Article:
Real Fake News: Trump Buying Land on Mexican Border

mexican border

This morning, an email came across a company email inbox. It was from “Trump Supporters” with the email address, [email protected]

With the subject line, “We promised to build a wall, Can we depend on your support?”, the email went on to say:

We appreciate your continuing support.

We promised to win the election and we did it.

We promised to create jobs, to protect this great nation
and to make America great again!

We promised to build the wall and I’ll tell you what,
we’re going to deliver on that promise as well.

Read more at [site removed]
to find out about how our nation’s next president,
the great Donald Trump, is making moves to build that wall!

Again, we appreciate your support. God bless America!

The email linked to a real fake news article that claims that President Elect Donald Trump has started to buy land along the Mexican border – a claim that is clearly and utterly false.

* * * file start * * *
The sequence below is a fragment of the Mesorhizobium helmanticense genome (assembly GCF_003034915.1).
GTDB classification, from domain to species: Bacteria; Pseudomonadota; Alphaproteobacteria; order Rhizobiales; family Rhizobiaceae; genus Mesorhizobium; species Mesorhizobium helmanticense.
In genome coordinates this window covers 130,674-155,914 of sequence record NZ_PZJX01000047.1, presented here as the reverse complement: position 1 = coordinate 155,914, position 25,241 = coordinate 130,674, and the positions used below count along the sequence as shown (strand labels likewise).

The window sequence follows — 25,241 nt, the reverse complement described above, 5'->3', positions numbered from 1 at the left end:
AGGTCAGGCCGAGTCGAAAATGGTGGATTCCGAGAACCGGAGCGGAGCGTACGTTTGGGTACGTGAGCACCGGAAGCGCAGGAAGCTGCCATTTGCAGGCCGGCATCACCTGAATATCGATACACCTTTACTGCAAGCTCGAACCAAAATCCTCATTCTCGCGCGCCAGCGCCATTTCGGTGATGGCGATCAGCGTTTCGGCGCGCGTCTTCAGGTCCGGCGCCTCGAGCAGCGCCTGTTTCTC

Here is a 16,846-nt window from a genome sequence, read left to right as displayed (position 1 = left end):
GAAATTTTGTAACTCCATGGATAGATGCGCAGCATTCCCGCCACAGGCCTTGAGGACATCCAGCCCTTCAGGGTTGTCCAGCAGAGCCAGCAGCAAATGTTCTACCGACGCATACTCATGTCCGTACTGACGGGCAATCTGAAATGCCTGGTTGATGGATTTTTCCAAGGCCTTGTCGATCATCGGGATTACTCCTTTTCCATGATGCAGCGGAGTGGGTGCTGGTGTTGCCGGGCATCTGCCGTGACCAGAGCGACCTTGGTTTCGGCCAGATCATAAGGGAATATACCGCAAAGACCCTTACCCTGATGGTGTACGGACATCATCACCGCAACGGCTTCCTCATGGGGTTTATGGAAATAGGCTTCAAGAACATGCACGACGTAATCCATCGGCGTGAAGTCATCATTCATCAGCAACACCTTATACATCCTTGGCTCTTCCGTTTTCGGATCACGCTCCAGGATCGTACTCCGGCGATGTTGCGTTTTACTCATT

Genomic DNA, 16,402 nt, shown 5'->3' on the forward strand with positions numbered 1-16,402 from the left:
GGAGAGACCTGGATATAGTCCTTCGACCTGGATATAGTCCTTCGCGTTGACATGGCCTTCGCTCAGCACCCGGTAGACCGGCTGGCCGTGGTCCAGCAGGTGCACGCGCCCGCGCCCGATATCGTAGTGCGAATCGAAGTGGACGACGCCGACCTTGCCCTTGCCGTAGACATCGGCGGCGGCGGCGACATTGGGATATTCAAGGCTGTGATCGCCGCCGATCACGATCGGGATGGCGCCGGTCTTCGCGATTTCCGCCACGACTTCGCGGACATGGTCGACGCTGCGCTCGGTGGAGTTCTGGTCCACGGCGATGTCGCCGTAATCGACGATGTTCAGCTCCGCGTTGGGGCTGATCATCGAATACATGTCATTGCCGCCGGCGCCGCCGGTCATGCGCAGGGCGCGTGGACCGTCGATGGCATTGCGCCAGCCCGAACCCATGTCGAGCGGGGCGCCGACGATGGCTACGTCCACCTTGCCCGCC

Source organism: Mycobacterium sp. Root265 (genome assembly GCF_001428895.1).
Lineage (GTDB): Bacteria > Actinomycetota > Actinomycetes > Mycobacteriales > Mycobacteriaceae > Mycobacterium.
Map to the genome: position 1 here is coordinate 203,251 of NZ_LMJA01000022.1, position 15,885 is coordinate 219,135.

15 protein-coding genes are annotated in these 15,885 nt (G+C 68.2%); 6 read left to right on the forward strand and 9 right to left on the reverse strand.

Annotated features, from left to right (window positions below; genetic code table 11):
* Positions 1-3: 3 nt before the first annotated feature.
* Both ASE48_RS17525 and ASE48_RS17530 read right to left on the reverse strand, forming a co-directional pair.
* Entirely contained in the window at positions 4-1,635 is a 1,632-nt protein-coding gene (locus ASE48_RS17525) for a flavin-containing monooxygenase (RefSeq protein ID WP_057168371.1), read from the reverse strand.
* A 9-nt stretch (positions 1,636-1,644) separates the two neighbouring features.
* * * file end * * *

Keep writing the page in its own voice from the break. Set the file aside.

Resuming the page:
While Hillary Clinton’s cohorts and the executives at Facebook decry “Fake News” as the scorn of their existence and why they lost the election, the reality is the motivation to produce fake news is very, very simple . . . it’s all about the Benjamin’s.

The link that was included in this email went to what is called a “slideshow.” It’s a series of short articles or blurbs and images that require readers to navigate from one page to another. Many publications use slideshows as a way to entertain readers and to increase ad revenue . . . even this publication.

For each thousand page views, publishers typically earn $6 to $15. It’s not a lot money if you think about it and in retail terms, the earnings are anemic – consider 1,000 customers walking into a store and only $12 is spent.

To make up for the low earnings, unscrupulous characters on the Internet (and unfortunately there are no shortage of them), fabricate news with extraordinary headlines in order to drive in traffic and boost earnings. Some call it “click bait” others call it unethical.

With that said, the email above was also considered unsolicited bulk email, aka, SPAM, and is illegal.

Does that matter? No as most spam originates off shore and even from places like . . . gasp . . . Russia where people are less interested in overturning an election and more interested in putting another ruble in their pocket.

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